by the Yanoun team,
As we feared, the Israeli Civil Authority did place further restrictions on those able to come to pray in Jerusalem on Friday. On 3rd of July, the age limit for men to pass without a permit was raised from 40 to 50, and instead of all women being allowed—only women over 30 could pass without a permit. This was widely seen as “collective punishment”. One Palestinian man said:
“Where does it say in the Torah, the Koran or the Bible that you have to be over 50 to pray”.
And on the 3rd Friday of Ramadan a tragedy occurred. A young man was shot dead by an Israeli officer near Qalandiya checkpoint north of Jerusalem. The young man had been throwing stones at the army vehicle and it seems that the officers stepped out and shot him. This shooting has attracted widespread media attention, in part because of the sad story of the victim’s family—he is the third son to be killed by the Israeli military, and in part because of a view that the officer’s action was hugely disproportionate.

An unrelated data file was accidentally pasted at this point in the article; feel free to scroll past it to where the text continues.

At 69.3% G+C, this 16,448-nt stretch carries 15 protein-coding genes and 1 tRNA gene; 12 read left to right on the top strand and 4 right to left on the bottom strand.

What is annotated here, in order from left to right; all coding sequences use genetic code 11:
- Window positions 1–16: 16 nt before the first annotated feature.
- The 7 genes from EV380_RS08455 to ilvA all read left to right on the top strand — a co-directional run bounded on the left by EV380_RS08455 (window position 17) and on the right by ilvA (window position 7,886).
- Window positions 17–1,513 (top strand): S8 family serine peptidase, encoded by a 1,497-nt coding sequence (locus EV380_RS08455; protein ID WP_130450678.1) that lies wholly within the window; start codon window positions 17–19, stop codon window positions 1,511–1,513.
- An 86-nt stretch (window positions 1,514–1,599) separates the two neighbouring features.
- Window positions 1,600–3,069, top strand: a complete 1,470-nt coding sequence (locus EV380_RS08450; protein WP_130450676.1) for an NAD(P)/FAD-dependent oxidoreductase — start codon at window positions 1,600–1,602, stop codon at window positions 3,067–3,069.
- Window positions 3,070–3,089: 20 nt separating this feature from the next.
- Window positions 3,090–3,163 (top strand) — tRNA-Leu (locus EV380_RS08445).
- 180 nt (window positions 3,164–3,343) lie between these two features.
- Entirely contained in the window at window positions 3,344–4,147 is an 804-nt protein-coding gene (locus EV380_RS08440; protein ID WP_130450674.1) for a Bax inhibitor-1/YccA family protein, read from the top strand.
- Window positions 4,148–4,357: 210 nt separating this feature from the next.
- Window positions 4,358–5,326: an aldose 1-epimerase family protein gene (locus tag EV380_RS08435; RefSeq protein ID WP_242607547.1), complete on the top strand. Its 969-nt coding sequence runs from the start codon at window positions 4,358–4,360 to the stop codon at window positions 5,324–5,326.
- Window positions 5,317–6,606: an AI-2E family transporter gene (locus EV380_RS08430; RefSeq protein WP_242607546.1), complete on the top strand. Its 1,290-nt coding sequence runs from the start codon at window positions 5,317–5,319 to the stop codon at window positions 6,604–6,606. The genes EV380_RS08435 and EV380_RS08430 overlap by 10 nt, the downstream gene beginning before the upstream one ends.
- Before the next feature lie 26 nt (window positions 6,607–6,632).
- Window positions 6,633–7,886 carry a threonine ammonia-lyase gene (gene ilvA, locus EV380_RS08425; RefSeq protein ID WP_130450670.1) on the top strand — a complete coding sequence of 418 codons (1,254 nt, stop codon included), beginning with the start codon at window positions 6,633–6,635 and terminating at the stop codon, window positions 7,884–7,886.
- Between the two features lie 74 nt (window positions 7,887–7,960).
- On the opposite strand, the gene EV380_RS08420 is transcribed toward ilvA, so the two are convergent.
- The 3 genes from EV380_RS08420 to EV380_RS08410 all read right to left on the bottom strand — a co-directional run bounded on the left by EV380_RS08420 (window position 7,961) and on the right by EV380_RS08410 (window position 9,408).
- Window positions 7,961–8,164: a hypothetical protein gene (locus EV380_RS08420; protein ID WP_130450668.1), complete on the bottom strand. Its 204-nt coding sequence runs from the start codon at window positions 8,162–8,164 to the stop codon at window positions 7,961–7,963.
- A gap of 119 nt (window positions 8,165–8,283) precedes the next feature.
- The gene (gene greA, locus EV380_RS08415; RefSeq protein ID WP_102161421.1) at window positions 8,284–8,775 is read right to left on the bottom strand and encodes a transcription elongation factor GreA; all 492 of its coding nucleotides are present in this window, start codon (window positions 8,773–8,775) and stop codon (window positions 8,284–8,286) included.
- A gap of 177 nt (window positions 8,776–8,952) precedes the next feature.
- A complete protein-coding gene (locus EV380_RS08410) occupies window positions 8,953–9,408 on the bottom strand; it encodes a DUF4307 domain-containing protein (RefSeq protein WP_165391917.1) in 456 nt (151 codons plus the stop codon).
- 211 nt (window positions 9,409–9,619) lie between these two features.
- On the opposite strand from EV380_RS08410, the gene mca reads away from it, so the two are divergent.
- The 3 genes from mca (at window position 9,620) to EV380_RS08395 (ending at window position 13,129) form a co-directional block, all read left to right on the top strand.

During our monitoring hours at the checkpoints we repeatedly heard complaints, particularly from Palestinian women, that the soldiers were pushing and hitting them. We also met scores of young women in their 20s who claimed that there had been no information about the changing rules.
One young woman in Bethlehem told us:
“You know, one woman tried to stab an Israeli soldier here, so now they think we are all terrorists. We just want to pray, and we will try again and again until they let us enter”.
Eventually, the crowd of young women waiting at the checkpoint became too much for the soldiers and they finally gave in and let the steadfast Palestinian women pass.
Harretz, opinion: “Death penalty for stone throwing”